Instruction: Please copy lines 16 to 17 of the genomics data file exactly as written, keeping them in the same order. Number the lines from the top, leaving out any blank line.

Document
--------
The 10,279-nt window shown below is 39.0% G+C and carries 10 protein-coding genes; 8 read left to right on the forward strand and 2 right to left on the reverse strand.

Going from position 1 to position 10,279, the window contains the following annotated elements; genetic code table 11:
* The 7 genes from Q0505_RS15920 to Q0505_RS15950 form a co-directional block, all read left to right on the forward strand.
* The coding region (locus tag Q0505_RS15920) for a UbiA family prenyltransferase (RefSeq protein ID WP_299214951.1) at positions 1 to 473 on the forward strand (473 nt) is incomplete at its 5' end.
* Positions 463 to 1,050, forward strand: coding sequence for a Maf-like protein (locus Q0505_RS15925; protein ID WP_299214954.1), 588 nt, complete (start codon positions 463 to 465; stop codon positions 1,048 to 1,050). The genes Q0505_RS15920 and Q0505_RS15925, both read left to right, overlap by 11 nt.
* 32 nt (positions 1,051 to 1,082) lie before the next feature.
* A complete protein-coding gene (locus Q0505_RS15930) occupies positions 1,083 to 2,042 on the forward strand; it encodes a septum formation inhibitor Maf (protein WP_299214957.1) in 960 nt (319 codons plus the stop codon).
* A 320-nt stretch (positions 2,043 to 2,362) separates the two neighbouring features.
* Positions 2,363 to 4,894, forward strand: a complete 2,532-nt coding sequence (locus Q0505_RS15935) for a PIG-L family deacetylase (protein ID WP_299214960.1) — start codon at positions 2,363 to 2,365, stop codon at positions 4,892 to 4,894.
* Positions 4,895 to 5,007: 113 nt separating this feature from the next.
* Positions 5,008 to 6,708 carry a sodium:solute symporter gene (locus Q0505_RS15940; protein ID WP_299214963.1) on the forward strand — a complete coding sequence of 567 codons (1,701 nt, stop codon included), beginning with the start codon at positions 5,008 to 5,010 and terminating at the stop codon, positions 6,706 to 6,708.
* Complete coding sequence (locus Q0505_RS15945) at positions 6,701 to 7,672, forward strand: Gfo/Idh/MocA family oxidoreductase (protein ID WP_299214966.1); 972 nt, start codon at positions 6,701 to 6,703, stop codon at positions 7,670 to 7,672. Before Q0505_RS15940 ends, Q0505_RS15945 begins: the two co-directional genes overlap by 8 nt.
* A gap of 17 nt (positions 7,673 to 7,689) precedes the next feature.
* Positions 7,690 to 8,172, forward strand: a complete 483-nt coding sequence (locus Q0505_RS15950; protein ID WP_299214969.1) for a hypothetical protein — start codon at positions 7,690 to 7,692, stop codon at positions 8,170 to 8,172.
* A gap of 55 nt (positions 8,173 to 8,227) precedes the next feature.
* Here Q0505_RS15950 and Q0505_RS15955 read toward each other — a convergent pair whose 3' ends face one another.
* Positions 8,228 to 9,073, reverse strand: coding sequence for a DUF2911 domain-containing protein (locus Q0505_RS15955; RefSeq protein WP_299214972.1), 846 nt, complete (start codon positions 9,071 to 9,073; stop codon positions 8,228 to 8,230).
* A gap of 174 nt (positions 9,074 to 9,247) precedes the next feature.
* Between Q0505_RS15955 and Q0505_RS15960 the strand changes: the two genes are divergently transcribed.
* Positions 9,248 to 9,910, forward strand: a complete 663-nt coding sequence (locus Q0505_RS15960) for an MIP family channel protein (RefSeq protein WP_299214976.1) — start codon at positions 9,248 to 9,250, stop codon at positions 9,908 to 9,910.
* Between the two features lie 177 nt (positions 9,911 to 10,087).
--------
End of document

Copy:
* Here Q0505_RS15950 and Q0505_RS15955 read toward each other — a convergent pair whose 3' ends face one another.
* Positions 8,228 to 9,073, reverse strand: coding sequence for a DUF2911 domain-containing protein (locus Q0505_RS15955; RefSeq protein WP_299214972.1), 846 nt, complete (start codon positions 9,071 to 9,073; stop codon positions 8,228 to 8,230).